TBILISI, DFWatch–Georgia has placed the former mayor of Moscow on its ‘black list’ of people barred from entering the country. Yuri Luzhkov was briefly in Georgia last weekend and the opposition called for his prosecution for violating a 2008 law.
When Luzhkov’s tourist trip became known it caused an outrage. He is known as a strong supporter of the independence of Abkhazia and South Ossetia, two Georgian regions propped up by Russia, and has visited there several times, apparently in violation of a Georgian law that prohibits crossing the border points from the Russian side.
Georgia’s Ministry of Internal Affairs said in a statement that Luzhkov visited breakaway Abkhazia back in 2010, while the law has a statue of limitations of six years, thus making it legally impossible to open a criminal case against the former mayor.
But he will be banned from returning to Georgia. Deputy minister of interior Shalva Khutsishvili said Thursday that Georgia has included Yuri Luzhkov on its ‘black list’ of people barred from entering the country.
Georgian law on occupied territories foresees criminal charges against entry into Abkhazia and South Ossetia without Tbilisi’s formal permission. Foreign nationals can enter into Georgia’s breakaway territories only from Georgia proper.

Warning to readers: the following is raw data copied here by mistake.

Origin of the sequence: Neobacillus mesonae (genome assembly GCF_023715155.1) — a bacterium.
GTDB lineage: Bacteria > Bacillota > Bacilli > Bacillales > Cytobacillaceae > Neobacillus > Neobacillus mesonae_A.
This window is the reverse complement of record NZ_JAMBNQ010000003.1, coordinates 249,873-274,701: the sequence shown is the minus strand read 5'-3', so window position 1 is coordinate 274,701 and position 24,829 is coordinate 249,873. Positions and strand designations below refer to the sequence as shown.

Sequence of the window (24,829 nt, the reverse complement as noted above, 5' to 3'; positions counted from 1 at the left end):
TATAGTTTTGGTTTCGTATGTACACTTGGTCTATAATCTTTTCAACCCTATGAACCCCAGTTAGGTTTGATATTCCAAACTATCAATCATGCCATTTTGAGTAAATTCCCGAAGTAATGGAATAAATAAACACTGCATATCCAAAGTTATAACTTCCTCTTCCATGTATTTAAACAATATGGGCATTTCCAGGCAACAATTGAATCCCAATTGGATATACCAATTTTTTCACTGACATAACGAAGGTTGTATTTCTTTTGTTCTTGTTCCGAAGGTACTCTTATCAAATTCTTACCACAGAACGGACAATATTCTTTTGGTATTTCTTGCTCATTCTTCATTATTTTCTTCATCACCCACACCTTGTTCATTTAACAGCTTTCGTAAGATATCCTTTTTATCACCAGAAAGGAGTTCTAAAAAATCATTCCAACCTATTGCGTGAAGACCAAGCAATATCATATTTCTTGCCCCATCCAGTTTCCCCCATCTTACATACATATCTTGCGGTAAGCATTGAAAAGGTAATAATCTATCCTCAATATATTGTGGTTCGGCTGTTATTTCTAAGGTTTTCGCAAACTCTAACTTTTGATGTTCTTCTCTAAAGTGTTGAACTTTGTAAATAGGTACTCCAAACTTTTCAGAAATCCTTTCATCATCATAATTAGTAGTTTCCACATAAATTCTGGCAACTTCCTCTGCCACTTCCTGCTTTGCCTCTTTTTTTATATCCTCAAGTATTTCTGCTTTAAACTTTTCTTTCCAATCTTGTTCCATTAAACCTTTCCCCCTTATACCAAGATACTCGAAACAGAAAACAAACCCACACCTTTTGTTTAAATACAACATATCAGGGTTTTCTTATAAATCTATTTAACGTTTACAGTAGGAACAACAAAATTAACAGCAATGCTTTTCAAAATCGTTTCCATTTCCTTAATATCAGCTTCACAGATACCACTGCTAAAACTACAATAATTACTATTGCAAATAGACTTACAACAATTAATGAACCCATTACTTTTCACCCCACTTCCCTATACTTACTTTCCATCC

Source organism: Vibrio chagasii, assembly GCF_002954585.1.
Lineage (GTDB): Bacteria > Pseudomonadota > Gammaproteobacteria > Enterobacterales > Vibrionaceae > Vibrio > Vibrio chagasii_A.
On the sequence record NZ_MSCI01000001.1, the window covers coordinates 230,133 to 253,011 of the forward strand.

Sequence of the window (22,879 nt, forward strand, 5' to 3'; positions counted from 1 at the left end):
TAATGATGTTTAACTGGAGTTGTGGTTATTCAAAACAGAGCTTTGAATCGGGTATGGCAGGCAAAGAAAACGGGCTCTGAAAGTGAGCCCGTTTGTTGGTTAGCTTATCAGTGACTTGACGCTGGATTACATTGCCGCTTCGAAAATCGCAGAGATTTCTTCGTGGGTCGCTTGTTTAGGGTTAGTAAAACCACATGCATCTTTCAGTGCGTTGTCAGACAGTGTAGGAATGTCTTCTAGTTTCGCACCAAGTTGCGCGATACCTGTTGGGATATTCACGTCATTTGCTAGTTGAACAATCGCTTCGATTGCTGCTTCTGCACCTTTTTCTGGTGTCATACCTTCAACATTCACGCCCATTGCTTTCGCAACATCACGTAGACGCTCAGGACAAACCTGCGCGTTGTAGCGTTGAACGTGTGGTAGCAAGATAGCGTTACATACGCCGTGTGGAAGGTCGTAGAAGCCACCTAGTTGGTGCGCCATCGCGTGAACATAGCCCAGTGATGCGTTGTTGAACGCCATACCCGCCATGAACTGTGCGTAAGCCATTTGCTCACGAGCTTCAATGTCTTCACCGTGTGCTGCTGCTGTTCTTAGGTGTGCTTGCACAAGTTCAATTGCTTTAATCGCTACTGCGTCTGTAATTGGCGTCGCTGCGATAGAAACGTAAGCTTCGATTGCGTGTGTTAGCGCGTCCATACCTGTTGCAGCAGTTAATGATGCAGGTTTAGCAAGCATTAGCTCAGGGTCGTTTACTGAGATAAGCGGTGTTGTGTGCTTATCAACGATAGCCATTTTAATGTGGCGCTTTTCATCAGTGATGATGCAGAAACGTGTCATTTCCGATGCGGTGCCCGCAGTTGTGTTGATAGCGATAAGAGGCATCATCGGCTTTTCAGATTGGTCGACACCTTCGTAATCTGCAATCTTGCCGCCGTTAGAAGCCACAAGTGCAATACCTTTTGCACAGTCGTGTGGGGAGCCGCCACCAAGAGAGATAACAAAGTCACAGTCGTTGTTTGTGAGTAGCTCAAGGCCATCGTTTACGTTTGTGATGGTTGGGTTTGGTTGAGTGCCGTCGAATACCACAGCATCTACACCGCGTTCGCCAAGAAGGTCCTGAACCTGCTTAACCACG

Luzhkov was seen in Georgia on May 7 and 8, and visited a church in Kanda, a village 40km west of Tbilisi.
Luzhkov with his wife and friends entered Georgian territory by a van from Armenia, through Sadakhlo border crossing. He possessed a valid passport, which didn’t contain any sign of him violating Georgian law, therefore the customs official let him into Georgia, the MIA states.
In Georgia, Yuri Luzhkov visited several historical and religious landmarks, including the Temple of The Thirteen Assyrian Fathers in Kanda, a village inhabited by ethnic Assyrians who were relocated to then Tbilisi governorate during Tsarist times.
Luzhkov gained prominence in Russia by his successful management of Moscow’s economy and large-scale construction projects. He was at some point even thought of as President Boris Yeltsin’s successor in the late 1990s, before Vladimir Putin’s promotion.
He had tough relations with President Putin yet enjoying significant popular support in Russia. Luzkhov was dishonorably dismissed in 2010 and replaced by Sergey Sobyanin, a close Putin ally.
Yuri Luzhkov has often been accused of corruption. Critics point out that his wife Elena Baturina built her billion dollar fortune over the course of Luzkhov’s mayoral tenure.